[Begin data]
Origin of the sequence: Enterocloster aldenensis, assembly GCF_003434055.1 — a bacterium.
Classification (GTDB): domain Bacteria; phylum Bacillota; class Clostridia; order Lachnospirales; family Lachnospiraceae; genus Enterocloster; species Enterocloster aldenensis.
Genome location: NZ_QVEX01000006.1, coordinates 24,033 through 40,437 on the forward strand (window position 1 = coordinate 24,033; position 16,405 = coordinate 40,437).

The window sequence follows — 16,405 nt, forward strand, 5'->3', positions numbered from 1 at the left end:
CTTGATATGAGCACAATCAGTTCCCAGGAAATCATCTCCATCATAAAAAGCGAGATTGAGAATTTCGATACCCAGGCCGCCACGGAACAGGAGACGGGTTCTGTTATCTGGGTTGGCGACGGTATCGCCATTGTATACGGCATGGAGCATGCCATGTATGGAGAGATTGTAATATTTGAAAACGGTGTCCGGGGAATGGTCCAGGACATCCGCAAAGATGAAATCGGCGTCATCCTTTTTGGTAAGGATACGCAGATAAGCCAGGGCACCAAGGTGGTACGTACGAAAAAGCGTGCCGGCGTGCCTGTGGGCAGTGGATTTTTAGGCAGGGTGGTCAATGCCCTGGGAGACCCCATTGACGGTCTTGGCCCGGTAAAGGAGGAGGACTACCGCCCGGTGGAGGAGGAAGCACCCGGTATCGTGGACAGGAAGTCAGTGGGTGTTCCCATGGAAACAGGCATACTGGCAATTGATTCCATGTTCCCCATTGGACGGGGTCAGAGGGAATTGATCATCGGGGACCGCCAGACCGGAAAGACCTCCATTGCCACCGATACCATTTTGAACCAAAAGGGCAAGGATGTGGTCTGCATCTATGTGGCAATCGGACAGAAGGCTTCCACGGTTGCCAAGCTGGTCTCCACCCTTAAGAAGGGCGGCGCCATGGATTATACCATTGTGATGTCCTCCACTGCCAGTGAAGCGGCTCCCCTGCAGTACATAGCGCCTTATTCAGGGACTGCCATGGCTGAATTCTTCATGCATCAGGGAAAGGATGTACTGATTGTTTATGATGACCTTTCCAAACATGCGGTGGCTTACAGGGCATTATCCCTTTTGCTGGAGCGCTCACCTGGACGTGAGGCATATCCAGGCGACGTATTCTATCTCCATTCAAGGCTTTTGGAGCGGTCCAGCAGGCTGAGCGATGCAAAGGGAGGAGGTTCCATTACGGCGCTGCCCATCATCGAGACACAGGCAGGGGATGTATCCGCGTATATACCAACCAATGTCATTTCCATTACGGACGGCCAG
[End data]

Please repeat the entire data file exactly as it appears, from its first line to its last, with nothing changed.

Origin of the sequence: Enterocloster aldenensis, assembly GCF_003434055.1 — a bacterium.
Classification (GTDB): domain Bacteria; phylum Bacillota; class Clostridia; order Lachnospirales; family Lachnospiraceae; genus Enterocloster; species Enterocloster aldenensis.
Genome location: NZ_QVEX01000006.1, coordinates 24,033 through 40,437 on the forward strand (window position 1 = coordinate 24,033; position 16,405 = coordinate 40,437).

The window sequence follows — 16,405 nt, forward strand, 5'->3', positions numbered from 1 at the left end:
CTTGATATGAGCACAATCAGTTCCCAGGAAATCATCTCCATCATAAAAAGCGAGATTGAGAATTTCGATACCCAGGCCGCCACGGAACAGGAGACGGGTTCTGTTATCTGGGTTGGCGACGGTATCGCCATTGTATACGGCATGGAGCATGCCATGTATGGAGAGATTGTAATATTTGAAAACGGTGTCCGGGGAATGGTCCAGGACATCCGCAAAGATGAAATCGGCGTCATCCTTTTTGGTAAGGATACGCAGATAAGCCAGGGCACCAAGGTGGTACGTACGAAAAAGCGTGCCGGCGTGCCTGTGGGCAGTGGATTTTTAGGCAGGGTGGTCAATGCCCTGGGAGACCCCATTGACGGTCTTGGCCCGGTAAAGGAGGAGGACTACCGCCCGGTGGAGGAGGAAGCACCCGGTATCGTGGACAGGAAGTCAGTGGGTGTTCCCATGGAAACAGGCATACTGGCAATTGATTCCATGTTCCCCATTGGACGGGGTCAGAGGGAATTGATCATCGGGGACCGCCAGACCGGAAAGACCTCCATTGCCACCGATACCATTTTGAACCAAAAGGGCAAGGATGTGGTCTGCATCTATGTGGCAATCGGACAGAAGGCTTCCACGGTTGCCAAGCTGGTCTCCACCCTTAAGAAGGGCGGCGCCATGGATTATACCATTGTGATGTCCTCCACTGCCAGTGAAGCGGCTCCCCTGCAGTACATAGCGCCTTATTCAGGGACTGCCATGGCTGAATTCTTCATGCATCAGGGAAAGGATGTACTGATTGTTTATGATGACCTTTCCAAACATGCGGTGGCTTACAGGGCATTATCCCTTTTGCTGGAGCGCTCACCTGGACGTGAGGCATATCCAGGCGACGTATTCTATCTCCATTCAAGGCTTTTGGAGCGGTCCAGCAGGCTGAGCGATGCAAAGGGAGGAGGTTCCATTACGGCGCTGCCCATCATCGAGACACAGGCAGGGGATGTATCCGCGTATATACCAACCAATGTCATTTCCATTACGGACGGCCAG